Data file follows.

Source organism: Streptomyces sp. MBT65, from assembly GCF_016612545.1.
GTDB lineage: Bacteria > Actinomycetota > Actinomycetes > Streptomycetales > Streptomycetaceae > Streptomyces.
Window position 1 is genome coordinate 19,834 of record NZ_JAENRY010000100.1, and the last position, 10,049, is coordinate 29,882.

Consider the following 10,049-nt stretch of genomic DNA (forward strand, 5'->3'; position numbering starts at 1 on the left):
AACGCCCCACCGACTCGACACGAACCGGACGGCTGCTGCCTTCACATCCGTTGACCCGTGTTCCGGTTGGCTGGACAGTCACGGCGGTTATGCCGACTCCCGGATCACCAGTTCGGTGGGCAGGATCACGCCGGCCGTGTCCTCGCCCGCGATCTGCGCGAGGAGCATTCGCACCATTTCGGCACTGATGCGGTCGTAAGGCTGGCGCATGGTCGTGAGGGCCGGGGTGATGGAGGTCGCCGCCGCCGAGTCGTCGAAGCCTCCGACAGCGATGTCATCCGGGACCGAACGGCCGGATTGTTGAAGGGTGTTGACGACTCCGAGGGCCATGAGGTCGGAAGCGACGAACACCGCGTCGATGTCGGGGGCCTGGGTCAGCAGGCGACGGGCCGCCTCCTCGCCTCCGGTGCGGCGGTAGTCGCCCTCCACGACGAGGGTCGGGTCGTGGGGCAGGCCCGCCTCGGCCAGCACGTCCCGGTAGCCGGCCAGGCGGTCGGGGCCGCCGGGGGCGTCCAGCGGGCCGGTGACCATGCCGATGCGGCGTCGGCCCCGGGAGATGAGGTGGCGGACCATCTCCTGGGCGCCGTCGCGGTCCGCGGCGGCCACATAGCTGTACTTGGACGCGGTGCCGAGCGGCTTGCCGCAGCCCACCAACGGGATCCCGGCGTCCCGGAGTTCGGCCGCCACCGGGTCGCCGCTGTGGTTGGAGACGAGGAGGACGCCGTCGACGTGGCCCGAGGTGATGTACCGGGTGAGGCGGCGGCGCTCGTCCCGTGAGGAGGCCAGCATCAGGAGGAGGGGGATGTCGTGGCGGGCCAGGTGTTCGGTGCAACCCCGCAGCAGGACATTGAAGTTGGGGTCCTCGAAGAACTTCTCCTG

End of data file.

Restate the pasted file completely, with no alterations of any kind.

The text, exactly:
Source organism: Streptomyces sp. MBT65, from assembly GCF_016612545.1.
GTDB lineage: Bacteria > Actinomycetota > Actinomycetes > Streptomycetales > Streptomycetaceae > Streptomyces.
Window position 1 is genome coordinate 19,834 of record NZ_JAENRY010000100.1, and the last position, 10,049, is coordinate 29,882.

Consider the following 10,049-nt stretch of genomic DNA (forward strand, 5'->3'; position numbering starts at 1 on the left):
AACGCCCCACCGACTCGACACGAACCGGACGGCTGCTGCCTTCACATCCGTTGACCCGTGTTCCGGTTGGCTGGACAGTCACGGCGGTTATGCCGACTCCCGGATCACCAGTTCGGTGGGCAGGATCACGCCGGCCGTGTCCTCGCCCGCGATCTGCGCGAGGAGCATTCGCACCATTTCGGCACTGATGCGGTCGTAAGGCTGGCGCATGGTCGTGAGGGCCGGGGTGATGGAGGTCGCCGCCGCCGAGTCGTCGAAGCCTCCGACAGCGATGTCATCCGGGACCGAACGGCCGGATTGTTGAAGGGTGTTGACGACTCCGAGGGCCATGAGGTCGGAAGCGACGAACACCGCGTCGATGTCGGGGGCCTGGGTCAGCAGGCGACGGGCCGCCTCCTCGCCTCCGGTGCGGCGGTAGTCGCCCTCCACGACGAGGGTCGGGTCGTGGGGCAGGCCCGCCTCGGCCAGCACGTCCCGGTAGCCGGCCAGGCGGTCGGGGCCGCCGGGGGCGTCCAGCGGGCCGGTGACCATGCCGATGCGGCGTCGGCCCCGGGAGATGAGGTGGCGGACCATCTCCTGGGCGCCGTCGCGGTCCGCGGCGGCCACATAGCTGTACTTGGACGCGGTGCCGAGCGGCTTGCCGCAGCCCACCAACGGGATCCCGGCGTCCCGGAGTTCGGCCGCCACCGGGTCGCCGCTGTGGTTGGAGACGAGGAGGACGCCGTCGACGTGGCCCGAGGTGATGTACCGGGTGAGGCGGCGGCGCTCGTCCCGTGAGGAGGCCAGCATCAGGAGGAGGGGGATGTCGTGGCGGGCCAGGTGTTCGGTGCAACCCCGCAGCAGGACATTGAAGTTGGGGTCCTCGAAGAACTTCTCCTG